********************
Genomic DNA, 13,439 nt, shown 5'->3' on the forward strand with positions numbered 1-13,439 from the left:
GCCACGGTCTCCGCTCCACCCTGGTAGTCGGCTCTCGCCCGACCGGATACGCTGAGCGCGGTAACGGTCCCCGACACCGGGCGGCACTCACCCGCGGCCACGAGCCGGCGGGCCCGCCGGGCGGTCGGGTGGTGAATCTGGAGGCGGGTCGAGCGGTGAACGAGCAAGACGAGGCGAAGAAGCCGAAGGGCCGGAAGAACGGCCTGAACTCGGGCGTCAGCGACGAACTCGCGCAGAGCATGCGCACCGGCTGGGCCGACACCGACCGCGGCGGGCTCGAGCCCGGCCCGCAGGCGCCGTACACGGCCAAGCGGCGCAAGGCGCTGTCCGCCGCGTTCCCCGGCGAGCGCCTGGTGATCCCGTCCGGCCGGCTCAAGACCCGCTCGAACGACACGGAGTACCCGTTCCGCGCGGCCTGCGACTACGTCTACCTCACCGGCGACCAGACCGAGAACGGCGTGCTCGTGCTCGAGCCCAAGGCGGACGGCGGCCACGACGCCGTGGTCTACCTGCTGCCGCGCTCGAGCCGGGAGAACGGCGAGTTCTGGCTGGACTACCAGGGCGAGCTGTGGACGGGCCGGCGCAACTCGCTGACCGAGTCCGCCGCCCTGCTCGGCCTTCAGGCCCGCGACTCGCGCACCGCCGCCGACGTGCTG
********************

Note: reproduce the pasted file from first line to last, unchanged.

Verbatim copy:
Genomic DNA, 13,439 nt, shown 5'->3' on the forward strand with positions numbered 1-13,439 from the left:
GCCACGGTCTCCGCTCCACCCTGGTAGTCGGCTCTCGCCCGACCGGATACGCTGAGCGCGGTAACGGTCCCCGACACCGGGCGGCACTCACCCGCGGCCACGAGCCGGCGGGCCCGCCGGGCGGTCGGGTGGTGAATCTGGAGGCGGGTCGAGCGGTGAACGAGCAAGACGAGGCGAAGAAGCCGAAGGGCCGGAAGAACGGCCTGAACTCGGGCGTCAGCGACGAACTCGCGCAGAGCATGCGCACCGGCTGGGCCGACACCGACCGCGGCGGGCTCGAGCCCGGCCCGCAGGCGCCGTACACGGCCAAGCGGCGCAAGGCGCTGTCCGCCGCGTTCCCCGGCGAGCGCCTGGTGATCCCGTCCGGCCGGCTCAAGACCCGCTCGAACGACACGGAGTACCCGTTCCGCGCGGCCTGCGACTACGTCTACCTCACCGGCGACCAGACCGAGAACGGCGTGCTCGTGCTCGAGCCCAAGGCGGACGGCGGCCACGACGCCGTGGTCTACCTGCTGCCGCGCTCGAGCCGGGAGAACGGCGAGTTCTGGCTGGACTACCAGGGCGAGCTGTGGACGGGCCGGCGCAACTCGCTGACCGAGTCCGCCGCCCTGCTCGGCCTTCAGGCCCGCGACTCGCGCACCGCCGCCGACGTGCTG